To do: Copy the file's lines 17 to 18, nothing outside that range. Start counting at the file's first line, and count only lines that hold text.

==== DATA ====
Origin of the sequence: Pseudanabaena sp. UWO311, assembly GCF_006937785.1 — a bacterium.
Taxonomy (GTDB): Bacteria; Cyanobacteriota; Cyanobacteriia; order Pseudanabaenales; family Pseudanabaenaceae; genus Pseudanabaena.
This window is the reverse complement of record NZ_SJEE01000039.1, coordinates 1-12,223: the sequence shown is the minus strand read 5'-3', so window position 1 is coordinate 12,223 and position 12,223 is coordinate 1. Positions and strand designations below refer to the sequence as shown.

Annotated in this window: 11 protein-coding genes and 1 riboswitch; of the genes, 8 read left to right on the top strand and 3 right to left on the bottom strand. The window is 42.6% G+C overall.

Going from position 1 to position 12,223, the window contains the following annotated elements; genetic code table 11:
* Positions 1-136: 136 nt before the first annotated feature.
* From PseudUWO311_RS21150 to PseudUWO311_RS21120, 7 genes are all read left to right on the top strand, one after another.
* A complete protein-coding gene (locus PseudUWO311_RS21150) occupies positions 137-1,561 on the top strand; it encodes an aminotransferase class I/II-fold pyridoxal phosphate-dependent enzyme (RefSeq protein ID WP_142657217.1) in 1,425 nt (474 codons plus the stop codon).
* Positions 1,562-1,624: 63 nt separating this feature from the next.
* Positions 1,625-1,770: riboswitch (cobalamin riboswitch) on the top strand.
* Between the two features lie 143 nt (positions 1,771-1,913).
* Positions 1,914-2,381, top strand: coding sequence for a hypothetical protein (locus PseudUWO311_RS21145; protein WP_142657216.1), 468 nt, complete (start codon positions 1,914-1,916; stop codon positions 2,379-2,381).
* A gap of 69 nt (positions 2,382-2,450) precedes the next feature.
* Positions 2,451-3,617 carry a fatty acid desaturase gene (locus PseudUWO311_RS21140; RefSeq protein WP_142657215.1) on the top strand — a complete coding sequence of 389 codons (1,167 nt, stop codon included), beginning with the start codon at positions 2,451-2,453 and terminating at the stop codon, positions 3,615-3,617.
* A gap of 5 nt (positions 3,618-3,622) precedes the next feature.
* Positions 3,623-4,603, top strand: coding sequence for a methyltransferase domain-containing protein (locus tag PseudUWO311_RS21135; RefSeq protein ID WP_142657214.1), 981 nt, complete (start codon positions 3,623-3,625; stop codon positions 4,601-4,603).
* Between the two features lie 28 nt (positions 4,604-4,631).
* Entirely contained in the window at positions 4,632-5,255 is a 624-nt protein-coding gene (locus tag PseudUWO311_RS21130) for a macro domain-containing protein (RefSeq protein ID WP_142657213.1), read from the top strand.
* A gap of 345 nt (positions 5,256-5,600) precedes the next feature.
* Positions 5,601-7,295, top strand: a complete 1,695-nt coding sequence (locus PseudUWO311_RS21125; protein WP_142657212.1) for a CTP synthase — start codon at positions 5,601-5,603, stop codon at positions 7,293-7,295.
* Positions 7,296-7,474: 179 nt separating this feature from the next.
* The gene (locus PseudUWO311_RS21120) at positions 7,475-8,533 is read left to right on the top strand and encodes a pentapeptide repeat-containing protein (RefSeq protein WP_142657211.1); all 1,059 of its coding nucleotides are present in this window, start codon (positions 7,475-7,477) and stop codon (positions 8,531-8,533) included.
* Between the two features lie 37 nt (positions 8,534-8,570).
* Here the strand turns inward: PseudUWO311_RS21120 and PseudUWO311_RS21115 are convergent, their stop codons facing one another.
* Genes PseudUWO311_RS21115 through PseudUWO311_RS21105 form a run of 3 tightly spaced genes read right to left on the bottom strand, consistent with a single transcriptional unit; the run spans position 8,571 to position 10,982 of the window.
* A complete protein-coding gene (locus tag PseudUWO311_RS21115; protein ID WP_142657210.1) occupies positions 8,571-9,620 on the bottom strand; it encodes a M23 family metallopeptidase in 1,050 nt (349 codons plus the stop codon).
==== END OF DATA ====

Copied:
* Between the two features lie 28 nt (positions 4,604-4,631).
* Entirely contained in the window at positions 4,632-5,255 is a 624-nt protein-coding gene (locus tag PseudUWO311_RS21130) for a macro domain-containing protein (RefSeq protein ID WP_142657213.1), read from the top strand.